'Let's face it, we were the better side.'
'When your luck's against you, that's the sort of thing that happens.'
'There's no way we deserved to lose.'
'That's just typical of so many of our games this season.'
'Fancy another one?'
These are the players of Barnet Football Club talking, and their litany of lamentation is one that always seems to accompany any team down on its luck. Only Barnet are rather worse off than that. They are like a player who has broken one leg in a tackle, only for the other to fall off the stretcher. Yet when players say that they played the better football, created more chances, should never have let that bloke through for the other lot's goal, there is one thing of which you can be pretty sure: the players are absolutely right.
Away to Wycombe Wanderers in the first round of the Autoglass Trophy (Southern Section) is not exactly the stuff of footballing dreams, but for Barnet the match assumes rather more importance than it might otherwise have done. It is a chance for them to win - something they have only done once all season, in a Coca-Cola Cup match at Southend. After yesterday's 2-1 defeat at home to Bristol Rovers, their record in the Football League Second Division - what really matters - reads: played 10, lost 10, points none. The record for successive defeats at the start of a season - 12, by Manchester United of all people, in 1930-31 - is in sight. The second-to-bottom team, Fulham, have eight points from their 10 games and are already disappearing over the horizon. Indeed, no team in League history has avoided relegation after making as bad a start as Barnet have. One player, in time-honoured football-speak, says that staying up 'would be a bonus'. A miracle, more like.
A win at Wycombe would have been nice, but it doesn't happen, in spite of their playing a lot of good football and nearly scoring on a number of occasions. There's also a cock-up in defence, and Wycombe go through for a soft goal, the only one of the game. Cue the bouts of anguish.
Barnet's is an extraordinary situation, but the club's circumstances are extraordinary, too. Never mind that they came up from the Third Division last season. This summer Barnet came close to extinction; and in a sense the team that won promotion is extinct. Only two players - the goalkeeper, now player-manager, Gary Phillips, and defender Dave Barnett - survive from last season's regular starting XI. The rest of them left in the wake of what looked like the certain demise of a club that was over pounds 1 million in debt and reeling from the effects of the - how shall we say - somewhat eccentric ways of the football chairman of every player's worst nightmare, Stan Flashman.
Flashman's running of the club - the way he would repeatedly sack and then reinstate Barry Fry, the manager who had taken Barnet out of the GM Vauxhall Conference and into the League in 1991, and the non-payment of the players' wages - drew the wrath of the FA and an investigation by the Inland Revenue. Banned from the transfer market, and with their players getting out as fast as they could, Barnet looked as though their days were over until the supporters raised pounds 130,000 to try to keep the club going, and, crucially, helped swing the vote when the Football League held an emergency meeting to decide the club's fate.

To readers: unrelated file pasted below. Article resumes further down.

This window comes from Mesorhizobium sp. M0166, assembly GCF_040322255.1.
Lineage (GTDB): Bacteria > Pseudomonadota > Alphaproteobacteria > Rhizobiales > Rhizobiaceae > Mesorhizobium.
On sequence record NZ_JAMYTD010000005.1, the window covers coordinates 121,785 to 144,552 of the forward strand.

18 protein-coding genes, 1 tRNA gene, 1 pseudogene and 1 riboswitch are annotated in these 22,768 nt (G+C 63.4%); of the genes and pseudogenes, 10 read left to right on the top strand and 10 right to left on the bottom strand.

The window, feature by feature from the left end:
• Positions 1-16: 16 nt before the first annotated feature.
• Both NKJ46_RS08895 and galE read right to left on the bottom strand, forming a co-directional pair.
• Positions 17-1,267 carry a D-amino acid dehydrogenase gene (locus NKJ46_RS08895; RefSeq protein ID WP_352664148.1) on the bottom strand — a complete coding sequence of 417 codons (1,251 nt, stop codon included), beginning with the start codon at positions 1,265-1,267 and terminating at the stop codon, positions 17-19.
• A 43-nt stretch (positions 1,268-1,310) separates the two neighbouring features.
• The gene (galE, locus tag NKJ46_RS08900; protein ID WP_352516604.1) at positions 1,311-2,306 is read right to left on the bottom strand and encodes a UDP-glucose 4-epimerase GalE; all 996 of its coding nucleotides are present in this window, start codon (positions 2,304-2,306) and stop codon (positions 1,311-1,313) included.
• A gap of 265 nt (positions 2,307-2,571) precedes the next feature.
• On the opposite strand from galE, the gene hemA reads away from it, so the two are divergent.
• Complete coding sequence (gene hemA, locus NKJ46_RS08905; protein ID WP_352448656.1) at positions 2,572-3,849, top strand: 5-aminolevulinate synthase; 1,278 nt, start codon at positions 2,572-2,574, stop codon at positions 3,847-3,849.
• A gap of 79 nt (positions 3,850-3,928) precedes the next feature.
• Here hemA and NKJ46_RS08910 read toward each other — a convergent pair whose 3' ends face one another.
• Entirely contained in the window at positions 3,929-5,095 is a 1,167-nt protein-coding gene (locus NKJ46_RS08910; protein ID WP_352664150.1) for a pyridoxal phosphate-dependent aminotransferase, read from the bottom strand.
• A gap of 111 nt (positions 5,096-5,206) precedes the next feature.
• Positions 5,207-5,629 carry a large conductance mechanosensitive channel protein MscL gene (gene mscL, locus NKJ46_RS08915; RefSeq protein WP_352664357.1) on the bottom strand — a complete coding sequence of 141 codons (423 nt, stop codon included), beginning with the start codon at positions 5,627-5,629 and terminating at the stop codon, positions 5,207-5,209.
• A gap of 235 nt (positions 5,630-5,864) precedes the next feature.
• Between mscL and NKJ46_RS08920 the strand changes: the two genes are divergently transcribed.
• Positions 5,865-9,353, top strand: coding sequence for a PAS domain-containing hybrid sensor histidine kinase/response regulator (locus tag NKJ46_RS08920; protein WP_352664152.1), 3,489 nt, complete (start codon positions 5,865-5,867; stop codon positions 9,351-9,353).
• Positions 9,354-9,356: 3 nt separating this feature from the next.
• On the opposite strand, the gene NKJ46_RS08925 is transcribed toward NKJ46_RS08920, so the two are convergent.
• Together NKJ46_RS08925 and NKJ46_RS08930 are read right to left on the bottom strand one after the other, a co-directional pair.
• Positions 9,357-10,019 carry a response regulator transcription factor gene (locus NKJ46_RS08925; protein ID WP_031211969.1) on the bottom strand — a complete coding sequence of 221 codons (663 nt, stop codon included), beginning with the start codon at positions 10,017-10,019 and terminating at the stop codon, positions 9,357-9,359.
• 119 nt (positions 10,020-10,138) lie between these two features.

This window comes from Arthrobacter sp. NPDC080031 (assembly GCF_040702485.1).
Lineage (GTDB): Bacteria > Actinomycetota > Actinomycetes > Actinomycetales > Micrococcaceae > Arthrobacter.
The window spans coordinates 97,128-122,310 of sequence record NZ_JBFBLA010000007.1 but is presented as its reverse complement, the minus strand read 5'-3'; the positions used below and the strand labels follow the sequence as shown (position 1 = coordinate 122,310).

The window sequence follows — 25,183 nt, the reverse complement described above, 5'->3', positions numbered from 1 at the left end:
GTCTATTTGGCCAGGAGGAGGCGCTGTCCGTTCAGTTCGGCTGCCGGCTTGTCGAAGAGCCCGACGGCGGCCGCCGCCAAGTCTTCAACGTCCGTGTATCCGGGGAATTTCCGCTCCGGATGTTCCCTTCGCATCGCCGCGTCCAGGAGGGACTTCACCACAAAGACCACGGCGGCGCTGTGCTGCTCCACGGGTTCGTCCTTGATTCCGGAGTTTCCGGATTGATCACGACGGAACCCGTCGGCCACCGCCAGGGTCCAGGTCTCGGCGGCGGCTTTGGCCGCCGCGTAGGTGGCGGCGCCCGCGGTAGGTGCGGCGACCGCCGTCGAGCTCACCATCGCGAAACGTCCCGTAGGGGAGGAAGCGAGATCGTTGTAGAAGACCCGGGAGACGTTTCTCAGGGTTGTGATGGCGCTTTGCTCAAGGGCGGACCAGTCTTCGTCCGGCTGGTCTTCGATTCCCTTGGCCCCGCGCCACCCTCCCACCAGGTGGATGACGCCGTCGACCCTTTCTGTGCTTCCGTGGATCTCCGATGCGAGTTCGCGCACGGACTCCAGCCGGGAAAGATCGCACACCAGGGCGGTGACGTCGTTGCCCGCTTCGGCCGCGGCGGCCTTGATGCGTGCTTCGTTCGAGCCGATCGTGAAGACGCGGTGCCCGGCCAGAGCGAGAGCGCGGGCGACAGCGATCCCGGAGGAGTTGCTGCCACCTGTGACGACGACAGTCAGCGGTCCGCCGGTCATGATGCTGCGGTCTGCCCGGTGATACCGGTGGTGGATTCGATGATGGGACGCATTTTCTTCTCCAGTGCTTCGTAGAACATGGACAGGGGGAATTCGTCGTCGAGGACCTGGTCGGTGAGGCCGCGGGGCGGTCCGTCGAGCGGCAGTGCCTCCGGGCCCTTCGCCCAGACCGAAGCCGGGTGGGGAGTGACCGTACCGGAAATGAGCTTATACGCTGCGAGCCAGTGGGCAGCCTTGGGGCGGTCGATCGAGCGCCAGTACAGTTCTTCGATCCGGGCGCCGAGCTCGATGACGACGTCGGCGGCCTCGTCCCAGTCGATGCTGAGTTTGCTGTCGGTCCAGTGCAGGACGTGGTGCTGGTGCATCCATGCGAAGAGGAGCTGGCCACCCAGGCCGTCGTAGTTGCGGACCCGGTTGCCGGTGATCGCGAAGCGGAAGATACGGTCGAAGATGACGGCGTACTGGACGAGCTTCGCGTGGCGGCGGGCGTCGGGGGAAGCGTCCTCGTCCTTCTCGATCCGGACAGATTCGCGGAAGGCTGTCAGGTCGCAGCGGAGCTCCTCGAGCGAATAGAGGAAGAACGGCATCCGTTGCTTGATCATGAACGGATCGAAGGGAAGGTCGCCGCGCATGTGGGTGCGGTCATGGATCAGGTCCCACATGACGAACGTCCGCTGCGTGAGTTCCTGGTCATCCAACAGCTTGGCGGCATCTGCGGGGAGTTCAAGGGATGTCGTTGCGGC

'Without the supporters, we'd be nothing,' says Barnet's right-back, Paul Wilson, nursing a black eye as he settles into his seat on the team coach. He and the other players have something else to feel sore about: earlier that day Phillips has told the lot of them that they are available for transfer. No more hard-luck stories for Phillips. Yes, he had to assemble the squad in only three weeks leading up to the start of the season. Yes, they were all free transfers because the club couldn't afford to pay a fee for anybody. Yes, the players had no chance to train together, and, as Wilson says, will never be able make up for it. But 10 defeats in 10 Second Division matches won't do.
'It's not so much people telling us we're rubbish that gets to me,' says Phillips, a younger- looking version of Graham Gooch, with the pride and decency to match. 'It's when they start to feel sorry for you. We've had one or two patronising comments, and I know people mean well, but when that happens I just can't take it. We've been unlucky this season. We were drawing 2-2 at Leyton Orient going into injury time and lost 4-2. But we've been rubbish as well, and I hope this will buck a few people up.'
Sitting opposite Wilson on the coach is Carl Hoddle, younger brother of Glenn, and rather in his mould as a midfield player. 'I think some of us probably do need a bollocking,' he says. 'It's difficult for Gary, because he's had to go from being one of the lads to being the boss, and we've got to respect that.' Might the club have benefited from a more experienced man at the top? 'Definitely not,' says Hoddle. 'Gary's absolutely the right man for the job. He's been through it all here, and he knows the players. The fact is that it's a big step up from the Third Division to the Second.'
The present Barnet side do have some advantages over their predecessors. At least they are being paid. Barry Fry may have gone, but so has Stan Flashman, and that is something Barnet are grateful for. The finances are beginning to sort themselves out. 'We may be in debt, but there are plenty of clubs more in debt than us,' says one official. The trouble is, there aren't many worse off in terms of points.
'I dunno. It could easily have gone the other way . . .'
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